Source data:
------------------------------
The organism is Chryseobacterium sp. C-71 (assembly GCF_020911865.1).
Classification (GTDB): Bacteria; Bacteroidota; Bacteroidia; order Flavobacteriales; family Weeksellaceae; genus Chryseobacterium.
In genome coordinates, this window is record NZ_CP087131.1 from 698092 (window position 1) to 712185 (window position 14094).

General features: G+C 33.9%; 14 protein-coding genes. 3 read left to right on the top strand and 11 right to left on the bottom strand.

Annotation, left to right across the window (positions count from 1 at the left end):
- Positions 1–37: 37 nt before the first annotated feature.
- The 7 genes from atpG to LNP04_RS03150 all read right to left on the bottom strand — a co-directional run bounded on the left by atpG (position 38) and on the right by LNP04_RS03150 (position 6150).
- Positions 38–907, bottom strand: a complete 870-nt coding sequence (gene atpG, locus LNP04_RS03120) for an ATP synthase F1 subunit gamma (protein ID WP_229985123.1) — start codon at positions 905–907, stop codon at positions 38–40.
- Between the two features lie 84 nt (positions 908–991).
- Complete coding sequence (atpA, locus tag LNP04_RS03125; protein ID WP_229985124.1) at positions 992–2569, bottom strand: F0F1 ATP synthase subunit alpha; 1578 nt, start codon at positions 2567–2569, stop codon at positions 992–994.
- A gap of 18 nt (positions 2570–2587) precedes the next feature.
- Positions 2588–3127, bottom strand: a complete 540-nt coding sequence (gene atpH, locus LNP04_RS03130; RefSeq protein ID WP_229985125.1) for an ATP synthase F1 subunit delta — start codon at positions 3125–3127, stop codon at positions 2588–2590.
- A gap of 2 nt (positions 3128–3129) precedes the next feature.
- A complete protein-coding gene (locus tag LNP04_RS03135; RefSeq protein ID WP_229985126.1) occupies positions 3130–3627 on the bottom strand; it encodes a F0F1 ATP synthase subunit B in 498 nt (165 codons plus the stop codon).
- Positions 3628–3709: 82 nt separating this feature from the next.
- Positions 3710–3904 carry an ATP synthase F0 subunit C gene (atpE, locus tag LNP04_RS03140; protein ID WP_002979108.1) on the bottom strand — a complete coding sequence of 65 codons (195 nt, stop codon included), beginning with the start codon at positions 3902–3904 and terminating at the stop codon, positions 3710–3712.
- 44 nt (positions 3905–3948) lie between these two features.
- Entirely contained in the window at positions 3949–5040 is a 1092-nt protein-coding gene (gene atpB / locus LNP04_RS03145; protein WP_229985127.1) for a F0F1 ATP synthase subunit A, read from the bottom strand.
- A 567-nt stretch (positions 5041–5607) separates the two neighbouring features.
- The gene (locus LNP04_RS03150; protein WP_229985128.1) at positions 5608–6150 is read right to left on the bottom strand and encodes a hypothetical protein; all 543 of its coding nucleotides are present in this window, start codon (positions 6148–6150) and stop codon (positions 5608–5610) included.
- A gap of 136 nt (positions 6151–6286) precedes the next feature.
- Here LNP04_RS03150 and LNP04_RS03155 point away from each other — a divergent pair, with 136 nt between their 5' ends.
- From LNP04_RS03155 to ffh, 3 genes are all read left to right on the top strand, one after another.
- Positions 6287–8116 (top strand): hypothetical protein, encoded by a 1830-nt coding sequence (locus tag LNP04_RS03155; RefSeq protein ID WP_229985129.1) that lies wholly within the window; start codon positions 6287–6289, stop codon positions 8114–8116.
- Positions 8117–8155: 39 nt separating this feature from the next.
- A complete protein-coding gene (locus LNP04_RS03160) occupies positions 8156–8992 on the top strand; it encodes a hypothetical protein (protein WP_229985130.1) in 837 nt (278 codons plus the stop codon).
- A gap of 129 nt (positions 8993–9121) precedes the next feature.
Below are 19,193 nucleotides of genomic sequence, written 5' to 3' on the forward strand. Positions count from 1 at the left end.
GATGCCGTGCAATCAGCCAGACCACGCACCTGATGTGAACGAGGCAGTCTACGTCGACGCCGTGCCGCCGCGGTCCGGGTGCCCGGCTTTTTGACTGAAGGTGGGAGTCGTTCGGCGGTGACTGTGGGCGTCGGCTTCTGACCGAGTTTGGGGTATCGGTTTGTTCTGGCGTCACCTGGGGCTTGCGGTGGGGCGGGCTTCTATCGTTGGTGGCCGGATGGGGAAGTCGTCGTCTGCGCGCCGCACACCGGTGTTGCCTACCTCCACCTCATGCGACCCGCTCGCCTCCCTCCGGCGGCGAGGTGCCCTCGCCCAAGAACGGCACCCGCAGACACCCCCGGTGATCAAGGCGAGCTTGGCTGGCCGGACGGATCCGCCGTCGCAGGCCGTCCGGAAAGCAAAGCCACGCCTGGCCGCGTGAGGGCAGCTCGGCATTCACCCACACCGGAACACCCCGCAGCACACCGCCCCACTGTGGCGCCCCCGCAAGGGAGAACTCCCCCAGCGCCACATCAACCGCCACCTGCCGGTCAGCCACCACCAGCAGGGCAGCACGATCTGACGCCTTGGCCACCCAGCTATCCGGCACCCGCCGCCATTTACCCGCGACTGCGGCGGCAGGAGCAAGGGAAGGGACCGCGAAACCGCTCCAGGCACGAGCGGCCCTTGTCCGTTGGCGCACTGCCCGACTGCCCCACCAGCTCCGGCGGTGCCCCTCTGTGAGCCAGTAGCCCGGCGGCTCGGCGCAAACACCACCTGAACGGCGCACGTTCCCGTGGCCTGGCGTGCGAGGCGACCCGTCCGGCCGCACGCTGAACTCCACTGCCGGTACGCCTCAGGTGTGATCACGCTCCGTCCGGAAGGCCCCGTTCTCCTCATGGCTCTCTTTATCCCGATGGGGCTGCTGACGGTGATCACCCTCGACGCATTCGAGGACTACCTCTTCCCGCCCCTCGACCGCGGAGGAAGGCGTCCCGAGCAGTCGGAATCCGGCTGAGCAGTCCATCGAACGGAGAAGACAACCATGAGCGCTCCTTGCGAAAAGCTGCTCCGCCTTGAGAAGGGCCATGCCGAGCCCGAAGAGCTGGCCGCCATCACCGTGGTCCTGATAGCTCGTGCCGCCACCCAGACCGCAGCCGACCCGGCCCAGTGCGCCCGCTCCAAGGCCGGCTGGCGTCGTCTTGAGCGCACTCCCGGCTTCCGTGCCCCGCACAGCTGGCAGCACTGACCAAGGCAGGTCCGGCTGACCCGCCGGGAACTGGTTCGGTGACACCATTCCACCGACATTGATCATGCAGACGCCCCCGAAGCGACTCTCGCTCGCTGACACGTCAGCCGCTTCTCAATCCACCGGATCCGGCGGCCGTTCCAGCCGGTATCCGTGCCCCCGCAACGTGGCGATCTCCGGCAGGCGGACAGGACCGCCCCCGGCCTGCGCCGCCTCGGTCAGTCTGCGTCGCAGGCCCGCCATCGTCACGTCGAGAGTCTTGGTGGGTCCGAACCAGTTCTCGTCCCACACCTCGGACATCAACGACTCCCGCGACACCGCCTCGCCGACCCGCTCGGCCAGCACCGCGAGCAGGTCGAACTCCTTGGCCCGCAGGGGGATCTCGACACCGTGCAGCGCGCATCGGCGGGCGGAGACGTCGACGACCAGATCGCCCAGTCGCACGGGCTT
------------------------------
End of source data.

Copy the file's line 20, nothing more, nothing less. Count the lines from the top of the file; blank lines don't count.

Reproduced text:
- The gene (locus LNP04_RS03150; protein WP_229985128.1) at positions 5608–6150 is read right to left on the bottom strand and encodes a hypothetical protein; all 543 of its coding nucleotides are present in this window, start codon (positions 6148–6150) and stop codon (positions 5608–5610) included.